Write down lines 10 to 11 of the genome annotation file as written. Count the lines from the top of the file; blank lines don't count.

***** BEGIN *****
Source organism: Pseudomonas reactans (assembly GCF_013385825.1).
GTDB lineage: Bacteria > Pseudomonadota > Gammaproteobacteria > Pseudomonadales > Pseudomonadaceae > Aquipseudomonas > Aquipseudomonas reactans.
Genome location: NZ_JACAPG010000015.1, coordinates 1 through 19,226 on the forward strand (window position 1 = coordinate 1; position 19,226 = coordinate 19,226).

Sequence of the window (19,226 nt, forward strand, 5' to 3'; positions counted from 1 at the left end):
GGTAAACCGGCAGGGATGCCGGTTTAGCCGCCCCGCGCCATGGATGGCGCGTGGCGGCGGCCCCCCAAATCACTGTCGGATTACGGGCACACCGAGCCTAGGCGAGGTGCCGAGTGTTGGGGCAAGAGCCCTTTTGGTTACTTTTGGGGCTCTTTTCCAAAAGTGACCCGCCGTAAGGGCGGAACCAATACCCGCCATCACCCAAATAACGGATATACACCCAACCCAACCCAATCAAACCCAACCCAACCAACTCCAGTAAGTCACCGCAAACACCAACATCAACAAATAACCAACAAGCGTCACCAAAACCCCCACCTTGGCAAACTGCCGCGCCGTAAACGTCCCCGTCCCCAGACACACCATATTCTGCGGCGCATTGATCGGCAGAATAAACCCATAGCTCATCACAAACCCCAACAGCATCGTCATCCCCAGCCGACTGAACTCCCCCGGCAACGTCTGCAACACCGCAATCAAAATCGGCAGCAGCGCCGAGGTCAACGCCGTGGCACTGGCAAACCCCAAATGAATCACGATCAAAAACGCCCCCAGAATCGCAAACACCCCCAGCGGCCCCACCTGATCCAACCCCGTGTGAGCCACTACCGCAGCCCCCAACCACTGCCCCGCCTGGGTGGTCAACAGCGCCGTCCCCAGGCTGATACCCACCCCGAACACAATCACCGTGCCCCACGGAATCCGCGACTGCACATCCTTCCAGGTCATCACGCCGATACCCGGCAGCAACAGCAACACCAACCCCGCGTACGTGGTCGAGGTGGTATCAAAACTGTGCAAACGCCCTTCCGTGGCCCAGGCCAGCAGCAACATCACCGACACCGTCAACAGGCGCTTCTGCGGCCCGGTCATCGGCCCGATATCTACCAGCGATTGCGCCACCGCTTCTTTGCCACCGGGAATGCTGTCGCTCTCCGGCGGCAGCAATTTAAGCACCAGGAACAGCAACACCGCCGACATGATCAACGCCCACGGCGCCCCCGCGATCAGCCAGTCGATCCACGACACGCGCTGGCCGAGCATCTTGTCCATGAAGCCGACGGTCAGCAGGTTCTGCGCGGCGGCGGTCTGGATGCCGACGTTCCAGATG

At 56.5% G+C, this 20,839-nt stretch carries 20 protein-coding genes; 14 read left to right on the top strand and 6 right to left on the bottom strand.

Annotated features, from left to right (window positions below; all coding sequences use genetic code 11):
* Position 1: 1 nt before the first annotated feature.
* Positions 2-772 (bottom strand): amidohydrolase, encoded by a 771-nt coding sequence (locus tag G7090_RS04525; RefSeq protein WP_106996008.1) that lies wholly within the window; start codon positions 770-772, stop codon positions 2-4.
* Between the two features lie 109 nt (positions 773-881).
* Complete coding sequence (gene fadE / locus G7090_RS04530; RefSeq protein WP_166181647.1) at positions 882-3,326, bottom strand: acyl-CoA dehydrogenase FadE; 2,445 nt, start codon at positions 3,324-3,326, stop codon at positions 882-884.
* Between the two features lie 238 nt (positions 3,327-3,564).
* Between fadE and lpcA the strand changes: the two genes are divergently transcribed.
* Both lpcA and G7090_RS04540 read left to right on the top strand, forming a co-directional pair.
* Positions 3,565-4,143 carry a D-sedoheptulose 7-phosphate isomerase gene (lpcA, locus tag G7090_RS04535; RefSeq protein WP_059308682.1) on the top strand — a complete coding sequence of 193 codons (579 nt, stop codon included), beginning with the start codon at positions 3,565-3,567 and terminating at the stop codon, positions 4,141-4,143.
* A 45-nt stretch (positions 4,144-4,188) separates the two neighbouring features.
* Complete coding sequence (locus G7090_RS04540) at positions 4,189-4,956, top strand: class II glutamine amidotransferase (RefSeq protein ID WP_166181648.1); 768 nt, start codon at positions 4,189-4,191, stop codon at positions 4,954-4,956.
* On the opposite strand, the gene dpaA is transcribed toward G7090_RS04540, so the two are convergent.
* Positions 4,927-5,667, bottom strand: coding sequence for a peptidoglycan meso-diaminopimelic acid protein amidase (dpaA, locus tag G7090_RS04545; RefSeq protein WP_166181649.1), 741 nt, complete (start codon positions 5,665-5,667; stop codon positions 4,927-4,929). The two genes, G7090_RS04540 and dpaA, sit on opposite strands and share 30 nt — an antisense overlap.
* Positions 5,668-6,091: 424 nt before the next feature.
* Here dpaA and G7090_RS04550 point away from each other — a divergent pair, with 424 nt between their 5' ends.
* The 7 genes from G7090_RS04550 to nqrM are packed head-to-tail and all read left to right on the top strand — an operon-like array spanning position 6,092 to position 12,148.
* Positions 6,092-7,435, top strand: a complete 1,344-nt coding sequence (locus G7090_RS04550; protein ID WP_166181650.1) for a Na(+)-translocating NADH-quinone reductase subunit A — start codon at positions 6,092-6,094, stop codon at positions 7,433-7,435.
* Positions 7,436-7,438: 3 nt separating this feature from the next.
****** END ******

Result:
* Between the two features lie 109 nt (positions 773-881).
* Complete coding sequence (gene fadE / locus G7090_RS04530; RefSeq protein WP_166181647.1) at positions 882-3,326, bottom strand: acyl-CoA dehydrogenase FadE; 2,445 nt, start codon at positions 3,324-3,326, stop codon at positions 882-884.